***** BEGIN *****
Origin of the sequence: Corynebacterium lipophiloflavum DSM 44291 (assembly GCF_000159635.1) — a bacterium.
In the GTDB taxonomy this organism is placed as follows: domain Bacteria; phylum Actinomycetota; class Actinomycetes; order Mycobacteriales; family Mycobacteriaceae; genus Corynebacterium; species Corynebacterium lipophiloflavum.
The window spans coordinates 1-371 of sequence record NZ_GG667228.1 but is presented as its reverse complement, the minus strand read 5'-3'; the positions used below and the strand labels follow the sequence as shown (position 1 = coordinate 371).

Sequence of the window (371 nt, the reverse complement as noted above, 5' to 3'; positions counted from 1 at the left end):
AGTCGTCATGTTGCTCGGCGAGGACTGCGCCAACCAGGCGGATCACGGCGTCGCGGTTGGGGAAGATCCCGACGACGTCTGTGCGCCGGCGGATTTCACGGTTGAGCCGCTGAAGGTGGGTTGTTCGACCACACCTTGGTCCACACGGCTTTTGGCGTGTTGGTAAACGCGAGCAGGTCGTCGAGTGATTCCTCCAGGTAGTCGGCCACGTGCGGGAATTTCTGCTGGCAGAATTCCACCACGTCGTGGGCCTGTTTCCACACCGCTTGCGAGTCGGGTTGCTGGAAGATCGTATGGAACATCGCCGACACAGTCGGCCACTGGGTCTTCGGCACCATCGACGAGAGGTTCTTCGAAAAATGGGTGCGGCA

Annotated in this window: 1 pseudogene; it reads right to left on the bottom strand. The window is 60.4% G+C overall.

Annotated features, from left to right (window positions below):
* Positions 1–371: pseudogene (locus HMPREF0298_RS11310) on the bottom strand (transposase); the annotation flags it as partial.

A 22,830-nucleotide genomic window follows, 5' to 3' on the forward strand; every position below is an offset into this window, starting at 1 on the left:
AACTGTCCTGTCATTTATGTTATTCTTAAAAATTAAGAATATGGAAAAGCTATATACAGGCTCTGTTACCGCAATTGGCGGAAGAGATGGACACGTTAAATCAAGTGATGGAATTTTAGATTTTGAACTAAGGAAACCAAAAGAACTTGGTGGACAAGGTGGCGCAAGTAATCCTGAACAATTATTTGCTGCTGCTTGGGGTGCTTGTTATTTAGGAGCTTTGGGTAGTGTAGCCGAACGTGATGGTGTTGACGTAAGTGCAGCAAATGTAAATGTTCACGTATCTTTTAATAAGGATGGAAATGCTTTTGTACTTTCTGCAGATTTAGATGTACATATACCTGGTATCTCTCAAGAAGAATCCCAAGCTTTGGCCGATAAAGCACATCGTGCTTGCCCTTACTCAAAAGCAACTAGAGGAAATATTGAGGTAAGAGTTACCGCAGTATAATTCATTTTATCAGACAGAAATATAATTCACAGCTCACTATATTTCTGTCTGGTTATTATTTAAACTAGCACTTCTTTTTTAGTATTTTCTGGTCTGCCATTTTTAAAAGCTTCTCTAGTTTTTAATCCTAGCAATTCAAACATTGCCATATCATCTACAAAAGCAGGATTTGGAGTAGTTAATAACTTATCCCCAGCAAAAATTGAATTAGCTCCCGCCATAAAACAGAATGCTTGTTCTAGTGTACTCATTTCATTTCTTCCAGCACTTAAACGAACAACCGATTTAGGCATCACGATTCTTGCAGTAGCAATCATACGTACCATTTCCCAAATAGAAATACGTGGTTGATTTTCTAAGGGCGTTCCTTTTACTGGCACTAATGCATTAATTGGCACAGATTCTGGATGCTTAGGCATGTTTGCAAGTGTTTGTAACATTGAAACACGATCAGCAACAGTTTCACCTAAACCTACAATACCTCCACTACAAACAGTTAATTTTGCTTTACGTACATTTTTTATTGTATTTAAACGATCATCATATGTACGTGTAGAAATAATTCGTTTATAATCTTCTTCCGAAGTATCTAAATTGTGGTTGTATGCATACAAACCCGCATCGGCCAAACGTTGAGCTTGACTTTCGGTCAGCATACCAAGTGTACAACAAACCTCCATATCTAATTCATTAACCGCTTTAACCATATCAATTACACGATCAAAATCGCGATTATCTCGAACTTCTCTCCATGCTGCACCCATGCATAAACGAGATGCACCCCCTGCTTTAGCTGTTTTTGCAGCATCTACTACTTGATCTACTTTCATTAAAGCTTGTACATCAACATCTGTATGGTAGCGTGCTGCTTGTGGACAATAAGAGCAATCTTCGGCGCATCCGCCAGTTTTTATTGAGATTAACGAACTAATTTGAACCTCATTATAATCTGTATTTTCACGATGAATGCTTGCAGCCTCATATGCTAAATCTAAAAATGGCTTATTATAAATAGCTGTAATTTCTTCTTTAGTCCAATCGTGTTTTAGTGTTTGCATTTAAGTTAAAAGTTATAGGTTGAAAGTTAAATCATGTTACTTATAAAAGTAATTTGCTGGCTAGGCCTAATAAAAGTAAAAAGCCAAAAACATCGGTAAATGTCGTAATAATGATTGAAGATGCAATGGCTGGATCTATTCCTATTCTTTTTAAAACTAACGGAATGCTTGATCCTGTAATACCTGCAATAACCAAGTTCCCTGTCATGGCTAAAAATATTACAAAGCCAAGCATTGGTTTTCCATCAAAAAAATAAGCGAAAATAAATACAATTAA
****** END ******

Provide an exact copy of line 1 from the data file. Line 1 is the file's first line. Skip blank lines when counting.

Origin of the sequence: Corynebacterium lipophiloflavum DSM 44291 (assembly GCF_000159635.1) — a bacterium.